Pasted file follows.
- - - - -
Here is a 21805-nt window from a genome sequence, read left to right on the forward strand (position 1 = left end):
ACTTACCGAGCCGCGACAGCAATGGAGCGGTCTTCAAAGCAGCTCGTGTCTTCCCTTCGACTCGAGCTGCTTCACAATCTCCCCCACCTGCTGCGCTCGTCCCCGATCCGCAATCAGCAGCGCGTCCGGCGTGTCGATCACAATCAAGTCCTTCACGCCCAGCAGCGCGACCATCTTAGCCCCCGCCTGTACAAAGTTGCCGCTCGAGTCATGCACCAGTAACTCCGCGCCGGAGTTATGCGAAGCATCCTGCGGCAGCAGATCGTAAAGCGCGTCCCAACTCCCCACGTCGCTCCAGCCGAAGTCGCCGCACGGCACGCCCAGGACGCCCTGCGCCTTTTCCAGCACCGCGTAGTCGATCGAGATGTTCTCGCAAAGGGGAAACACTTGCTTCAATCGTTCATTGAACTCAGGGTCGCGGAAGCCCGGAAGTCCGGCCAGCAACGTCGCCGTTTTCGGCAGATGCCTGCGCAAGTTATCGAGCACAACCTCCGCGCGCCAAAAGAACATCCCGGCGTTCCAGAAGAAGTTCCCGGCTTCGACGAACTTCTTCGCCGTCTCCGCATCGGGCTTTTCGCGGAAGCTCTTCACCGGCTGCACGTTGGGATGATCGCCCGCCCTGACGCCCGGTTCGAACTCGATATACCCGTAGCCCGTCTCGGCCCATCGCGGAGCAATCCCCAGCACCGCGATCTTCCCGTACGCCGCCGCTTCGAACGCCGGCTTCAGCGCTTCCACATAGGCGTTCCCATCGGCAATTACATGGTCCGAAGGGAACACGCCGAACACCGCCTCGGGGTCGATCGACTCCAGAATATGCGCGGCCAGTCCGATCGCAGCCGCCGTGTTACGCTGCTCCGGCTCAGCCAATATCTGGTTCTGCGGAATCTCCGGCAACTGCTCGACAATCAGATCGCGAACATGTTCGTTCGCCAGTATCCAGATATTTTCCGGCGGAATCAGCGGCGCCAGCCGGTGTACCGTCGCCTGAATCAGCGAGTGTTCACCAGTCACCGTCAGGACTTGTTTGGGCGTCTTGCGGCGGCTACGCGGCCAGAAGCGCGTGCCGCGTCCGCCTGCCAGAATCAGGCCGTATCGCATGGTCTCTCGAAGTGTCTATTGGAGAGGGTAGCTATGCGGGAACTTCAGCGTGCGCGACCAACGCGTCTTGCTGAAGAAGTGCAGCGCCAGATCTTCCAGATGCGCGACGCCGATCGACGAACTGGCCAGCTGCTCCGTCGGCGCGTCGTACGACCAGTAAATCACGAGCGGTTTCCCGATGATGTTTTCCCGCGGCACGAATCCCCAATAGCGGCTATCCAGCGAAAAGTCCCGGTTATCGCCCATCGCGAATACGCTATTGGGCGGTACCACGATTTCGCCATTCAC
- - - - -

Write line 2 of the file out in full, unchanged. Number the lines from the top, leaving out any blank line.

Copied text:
ACTTACCGAGCCGCGACAGCAATGGAGCGGTCTTCAAAGCAGCTCGTGTCTTCCCTTCGACTCGAGCTGCTTCACAATCTCCCCCACCTGCTGCGCTCGTCCCCGATCCGCAATCAGCAGCGCGTCCGGCGTGTCGATCACAATCAAGTCCTTCACGCCCAGCAGCGCGACCATCTTAGCCCCCGCCTGTACAAAGTTGCCGCTCGAGTCATGCACCAGTAACTCCGCGCCGGAGTTATGCGAAGCATCCTGCGGCAGCAGATCGTAAAGCGCGTCCCAACTCCCCACGTCGCTCCAGCCGAAGTCGCCGCACGGCACGCCCAGGACGCCCTGCGCCTTTTCCAGCACCGCGTAGTCGATCGAGATGTTCTCGCAAAGGGGAAACACTTGCTTCAATCGTTCATTGAACTCAGGGTCGCGGAAGCCCGGAAGTCCGGCCAGCAACGTCGCCGTTTTCGGCAGATGCCTGCGCAAGTTATCGAGCACAACCTCCGCGCGCCAAAAGAACATCCCGGCGTTCCAGAAGAAGTTCCCGGCTTCGACGAACTTCTTCGCCGTCTCCGCATCGGGCTTTTCGCGGAAGCTCTTCACCGGCTGCACGTTGGGATGATCGCCCGCCCTGACGCCCGGTTCGAACTCGATATACCCGTAGCCCGTCTCGGCCCATCGCGGAGCAATCCCCAGCACCGCGATCTTCCCGTACGCCGCCGCTTCGAACGCCGGCTTCAGCGCTTCCACATAGGCGTTCCCATCGGCAATTACATGGTCCGAAGGGAACACGCCGAACACCGCCTCGGGGTCGATCGACTCCAGAATATGCGCGGCCAGTCCGATCGCAGCCGCCGTGTTACGCTGCTCCGGCTCAGCCAATATCTGGTTCTGCGGAATCTCCGGCAACTGCTCGACAATCAGATCGCGAACATGTTCGTTCGCCAGTATCCAGATATTTTCCGGCGGAATCAGCGGCGCCAGCCGGTGTACCGTCGCCTGAATCAGCGAGTGTTCACCAGTCACCGTCAGGACTTGTTTGGGCGTCTTGCGGCGGCTACGCGGCCAGAAGCGCGTGCCGCGTCCGCCTGCCAGAATCAGGCCGTATCGCATGGTCTCTCGAAGTGTCTATTGGAGAGGGTAGCTATGCGGGAACTTCAGCGTGCGCGACCAACGCGTCTTGCTGAAGAAGTGCAGCGCCAGATCTTCCAGATGCGCGACGCCGATCGACGAACTGGCCAGCTGCTCCGTCGGCGCGTCGTACGACCAGTAAATCACGAGCGGTTTCCCGATGATGTTTTCCCGCGGCACGAATCCCCAATAGCGGCTATCCAGCGAAAAGTCCCGGTTATCGCCCATCGCGAATACGCTATTGGGCGGTACCACGATTTCGCCATTCAC